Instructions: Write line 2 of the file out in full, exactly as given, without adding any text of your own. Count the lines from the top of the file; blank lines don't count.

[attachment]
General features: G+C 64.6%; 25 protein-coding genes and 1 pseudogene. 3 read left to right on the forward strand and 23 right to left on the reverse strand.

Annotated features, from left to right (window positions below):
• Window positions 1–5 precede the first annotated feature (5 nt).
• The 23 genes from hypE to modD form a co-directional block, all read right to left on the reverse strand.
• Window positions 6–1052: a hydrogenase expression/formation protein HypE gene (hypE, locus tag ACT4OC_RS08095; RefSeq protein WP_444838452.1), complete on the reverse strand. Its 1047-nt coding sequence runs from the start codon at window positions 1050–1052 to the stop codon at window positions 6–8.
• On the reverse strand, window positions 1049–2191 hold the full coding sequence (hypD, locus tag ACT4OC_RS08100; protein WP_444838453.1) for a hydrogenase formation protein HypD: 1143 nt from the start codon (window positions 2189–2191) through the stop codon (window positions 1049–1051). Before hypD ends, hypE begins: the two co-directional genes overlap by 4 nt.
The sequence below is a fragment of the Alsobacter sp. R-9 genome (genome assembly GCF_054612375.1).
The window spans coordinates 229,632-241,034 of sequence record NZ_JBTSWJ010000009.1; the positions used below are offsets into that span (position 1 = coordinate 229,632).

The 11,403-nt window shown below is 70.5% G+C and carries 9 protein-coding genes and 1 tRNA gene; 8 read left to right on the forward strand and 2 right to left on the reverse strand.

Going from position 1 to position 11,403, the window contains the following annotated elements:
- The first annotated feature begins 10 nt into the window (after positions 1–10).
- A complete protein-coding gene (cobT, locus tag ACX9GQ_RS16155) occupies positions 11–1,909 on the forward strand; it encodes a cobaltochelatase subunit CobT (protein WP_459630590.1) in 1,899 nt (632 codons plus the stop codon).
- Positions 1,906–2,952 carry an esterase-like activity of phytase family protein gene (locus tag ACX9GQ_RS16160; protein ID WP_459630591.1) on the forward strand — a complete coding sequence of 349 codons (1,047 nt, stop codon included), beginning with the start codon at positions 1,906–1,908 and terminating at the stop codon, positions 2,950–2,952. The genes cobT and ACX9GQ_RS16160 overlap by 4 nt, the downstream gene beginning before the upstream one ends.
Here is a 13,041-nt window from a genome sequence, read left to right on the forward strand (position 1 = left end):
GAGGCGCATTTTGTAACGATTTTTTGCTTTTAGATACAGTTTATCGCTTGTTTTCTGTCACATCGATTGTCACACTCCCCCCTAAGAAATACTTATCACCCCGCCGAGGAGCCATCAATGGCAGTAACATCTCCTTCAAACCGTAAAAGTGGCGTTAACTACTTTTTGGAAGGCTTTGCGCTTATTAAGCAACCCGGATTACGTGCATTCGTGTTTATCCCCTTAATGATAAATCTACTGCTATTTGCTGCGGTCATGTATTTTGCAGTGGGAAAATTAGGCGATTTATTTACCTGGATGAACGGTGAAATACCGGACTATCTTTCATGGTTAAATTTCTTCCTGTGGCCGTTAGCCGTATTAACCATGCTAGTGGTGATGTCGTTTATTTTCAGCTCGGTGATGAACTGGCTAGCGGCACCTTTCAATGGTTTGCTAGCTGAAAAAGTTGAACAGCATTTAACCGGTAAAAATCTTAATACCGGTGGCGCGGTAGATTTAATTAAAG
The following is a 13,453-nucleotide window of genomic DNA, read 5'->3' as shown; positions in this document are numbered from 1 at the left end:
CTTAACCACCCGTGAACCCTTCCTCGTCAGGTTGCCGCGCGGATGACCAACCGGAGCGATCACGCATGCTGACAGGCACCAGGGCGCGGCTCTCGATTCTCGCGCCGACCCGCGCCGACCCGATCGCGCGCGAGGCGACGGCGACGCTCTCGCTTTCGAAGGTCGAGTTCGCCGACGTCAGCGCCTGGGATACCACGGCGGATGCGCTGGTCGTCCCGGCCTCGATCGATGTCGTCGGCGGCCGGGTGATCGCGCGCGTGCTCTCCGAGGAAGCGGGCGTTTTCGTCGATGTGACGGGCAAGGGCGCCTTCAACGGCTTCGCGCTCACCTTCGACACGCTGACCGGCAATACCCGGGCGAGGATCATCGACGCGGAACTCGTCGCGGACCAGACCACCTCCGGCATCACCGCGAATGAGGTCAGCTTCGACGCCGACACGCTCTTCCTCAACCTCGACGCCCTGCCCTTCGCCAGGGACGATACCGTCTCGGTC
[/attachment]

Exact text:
Annotated features, from left to right (window positions below):